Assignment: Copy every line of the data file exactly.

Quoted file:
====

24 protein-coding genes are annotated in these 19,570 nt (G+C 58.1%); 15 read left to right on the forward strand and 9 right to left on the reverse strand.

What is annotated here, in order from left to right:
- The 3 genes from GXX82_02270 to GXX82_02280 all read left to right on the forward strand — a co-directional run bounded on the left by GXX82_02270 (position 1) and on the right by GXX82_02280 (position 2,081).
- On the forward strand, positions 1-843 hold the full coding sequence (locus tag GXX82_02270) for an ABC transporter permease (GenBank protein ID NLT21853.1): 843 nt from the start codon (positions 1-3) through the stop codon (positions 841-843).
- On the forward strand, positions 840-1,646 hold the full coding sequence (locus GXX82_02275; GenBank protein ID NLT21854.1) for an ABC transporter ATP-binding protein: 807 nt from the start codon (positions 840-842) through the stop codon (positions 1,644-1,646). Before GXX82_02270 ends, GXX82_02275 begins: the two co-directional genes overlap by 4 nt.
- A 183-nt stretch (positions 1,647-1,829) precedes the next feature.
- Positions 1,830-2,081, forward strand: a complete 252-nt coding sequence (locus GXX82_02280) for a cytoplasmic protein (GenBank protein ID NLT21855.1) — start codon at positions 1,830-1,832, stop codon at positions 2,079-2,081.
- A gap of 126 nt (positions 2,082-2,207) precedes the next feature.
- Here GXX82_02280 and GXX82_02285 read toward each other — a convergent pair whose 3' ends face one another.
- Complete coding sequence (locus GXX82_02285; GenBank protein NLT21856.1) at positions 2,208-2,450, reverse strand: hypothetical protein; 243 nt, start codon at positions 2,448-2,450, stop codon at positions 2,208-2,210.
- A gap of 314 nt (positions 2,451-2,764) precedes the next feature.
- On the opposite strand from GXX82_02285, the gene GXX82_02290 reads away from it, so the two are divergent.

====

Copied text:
24 protein-coding genes are annotated in these 19,570 nt (G+C 58.1%); 15 read left to right on the forward strand and 9 right to left on the reverse strand.

What is annotated here, in order from left to right:
- The 3 genes from GXX82_02270 to GXX82_02280 all read left to right on the forward strand — a co-directional run bounded on the left by GXX82_02270 (position 1) and on the right by GXX82_02280 (position 2,081).
- On the forward strand, positions 1-843 hold the full coding sequence (locus tag GXX82_02270) for an ABC transporter permease (GenBank protein ID NLT21853.1): 843 nt from the start codon (positions 1-3) through the stop codon (positions 841-843).
- On the forward strand, positions 840-1,646 hold the full coding sequence (locus GXX82_02275; GenBank protein ID NLT21854.1) for an ABC transporter ATP-binding protein: 807 nt from the start codon (positions 840-842) through the stop codon (positions 1,644-1,646). Before GXX82_02270 ends, GXX82_02275 begins: the two co-directional genes overlap by 4 nt.
- A 183-nt stretch (positions 1,647-1,829) precedes the next feature.
- Positions 1,830-2,081, forward strand: a complete 252-nt coding sequence (locus GXX82_02280) for a cytoplasmic protein (GenBank protein ID NLT21855.1) — start codon at positions 1,830-1,832, stop codon at positions 2,079-2,081.
- A gap of 126 nt (positions 2,082-2,207) precedes the next feature.
- Here GXX82_02280 and GXX82_02285 read toward each other — a convergent pair whose 3' ends face one another.
- Complete coding sequence (locus GXX82_02285; GenBank protein NLT21856.1) at positions 2,208-2,450, reverse strand: hypothetical protein; 243 nt, start codon at positions 2,448-2,450, stop codon at positions 2,208-2,210.
- A gap of 314 nt (positions 2,451-2,764) precedes the next feature.
- On the opposite strand from GXX82_02285, the gene GXX82_02290 reads away from it, so the two are divergent.